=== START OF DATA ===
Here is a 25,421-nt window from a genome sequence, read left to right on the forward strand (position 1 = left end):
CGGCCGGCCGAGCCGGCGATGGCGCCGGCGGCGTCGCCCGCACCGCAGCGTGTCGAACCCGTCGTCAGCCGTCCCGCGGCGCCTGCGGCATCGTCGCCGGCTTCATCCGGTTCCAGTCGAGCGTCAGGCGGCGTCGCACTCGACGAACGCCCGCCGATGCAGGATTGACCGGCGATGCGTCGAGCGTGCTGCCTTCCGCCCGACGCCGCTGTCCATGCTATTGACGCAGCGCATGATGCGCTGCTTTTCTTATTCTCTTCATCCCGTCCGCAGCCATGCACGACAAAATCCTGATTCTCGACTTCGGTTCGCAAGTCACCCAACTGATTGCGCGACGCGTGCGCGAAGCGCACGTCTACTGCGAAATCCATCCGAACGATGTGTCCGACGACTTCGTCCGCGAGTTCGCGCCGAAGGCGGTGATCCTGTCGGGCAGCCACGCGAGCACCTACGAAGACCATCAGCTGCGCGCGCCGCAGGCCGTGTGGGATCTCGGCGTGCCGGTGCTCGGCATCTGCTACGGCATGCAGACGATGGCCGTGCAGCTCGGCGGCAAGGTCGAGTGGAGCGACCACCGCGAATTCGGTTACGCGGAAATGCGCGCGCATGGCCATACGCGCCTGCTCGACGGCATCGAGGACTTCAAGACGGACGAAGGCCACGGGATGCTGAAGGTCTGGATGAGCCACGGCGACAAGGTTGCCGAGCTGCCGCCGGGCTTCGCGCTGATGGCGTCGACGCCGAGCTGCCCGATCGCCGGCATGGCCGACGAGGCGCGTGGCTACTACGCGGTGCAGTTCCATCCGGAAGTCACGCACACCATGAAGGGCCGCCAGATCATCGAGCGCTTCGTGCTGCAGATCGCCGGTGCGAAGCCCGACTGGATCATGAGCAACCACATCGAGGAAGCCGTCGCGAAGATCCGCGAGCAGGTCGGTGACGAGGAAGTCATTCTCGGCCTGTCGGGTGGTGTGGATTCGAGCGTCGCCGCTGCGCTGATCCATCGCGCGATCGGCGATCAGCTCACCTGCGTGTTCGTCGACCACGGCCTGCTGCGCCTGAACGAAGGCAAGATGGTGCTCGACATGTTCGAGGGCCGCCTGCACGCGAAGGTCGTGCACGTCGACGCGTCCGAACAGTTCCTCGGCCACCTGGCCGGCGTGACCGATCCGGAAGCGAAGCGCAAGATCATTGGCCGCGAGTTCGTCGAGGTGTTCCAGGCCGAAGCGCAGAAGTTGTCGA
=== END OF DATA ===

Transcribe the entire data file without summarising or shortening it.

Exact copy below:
Here is a 25,421-nt window from a genome sequence, read left to right on the forward strand (position 1 = left end):
CGGCCGGCCGAGCCGGCGATGGCGCCGGCGGCGTCGCCCGCACCGCAGCGTGTCGAACCCGTCGTCAGCCGTCCCGCGGCGCCTGCGGCATCGTCGCCGGCTTCATCCGGTTCCAGTCGAGCGTCAGGCGGCGTCGCACTCGACGAACGCCCGCCGATGCAGGATTGACCGGCGATGCGTCGAGCGTGCTGCCTTCCGCCCGACGCCGCTGTCCATGCTATTGACGCAGCGCATGATGCGCTGCTTTTCTTATTCTCTTCATCCCGTCCGCAGCCATGCACGACAAAATCCTGATTCTCGACTTCGGTTCGCAAGTCACCCAACTGATTGCGCGACGCGTGCGCGAAGCGCACGTCTACTGCGAAATCCATCCGAACGATGTGTCCGACGACTTCGTCCGCGAGTTCGCGCCGAAGGCGGTGATCCTGTCGGGCAGCCACGCGAGCACCTACGAAGACCATCAGCTGCGCGCGCCGCAGGCCGTGTGGGATCTCGGCGTGCCGGTGCTCGGCATCTGCTACGGCATGCAGACGATGGCCGTGCAGCTCGGCGGCAAGGTCGAGTGGAGCGACCACCGCGAATTCGGTTACGCGGAAATGCGCGCGCATGGCCATACGCGCCTGCTCGACGGCATCGAGGACTTCAAGACGGACGAAGGCCACGGGATGCTGAAGGTCTGGATGAGCCACGGCGACAAGGTTGCCGAGCTGCCGCCGGGCTTCGCGCTGATGGCGTCGACGCCGAGCTGCCCGATCGCCGGCATGGCCGACGAGGCGCGTGGCTACTACGCGGTGCAGTTCCATCCGGAAGTCACGCACACCATGAAGGGCCGCCAGATCATCGAGCGCTTCGTGCTGCAGATCGCCGGTGCGAAGCCCGACTGGATCATGAGCAACCACATCGAGGAAGCCGTCGCGAAGATCCGCGAGCAGGTCGGTGACGAGGAAGTCATTCTCGGCCTGTCGGGTGGTGTGGATTCGAGCGTCGCCGCTGCGCTGATCCATCGCGCGATCGGCGATCAGCTCACCTGCGTGTTCGTCGACCACGGCCTGCTGCGCCTGAACGAAGGCAAGATGGTGCTCGACATGTTCGAGGGCCGCCTGCACGCGAAGGTCGTGCACGTCGACGCGTCCGAACAGTTCCTCGGCCACCTGGCCGGCGTGACCGATCCGGAAGCGAAGCGCAAGATCATTGGCCGCGAGTTCGTCGAGGTGTTCCAGGCCGAAGCGCAGAAGTTGTCGA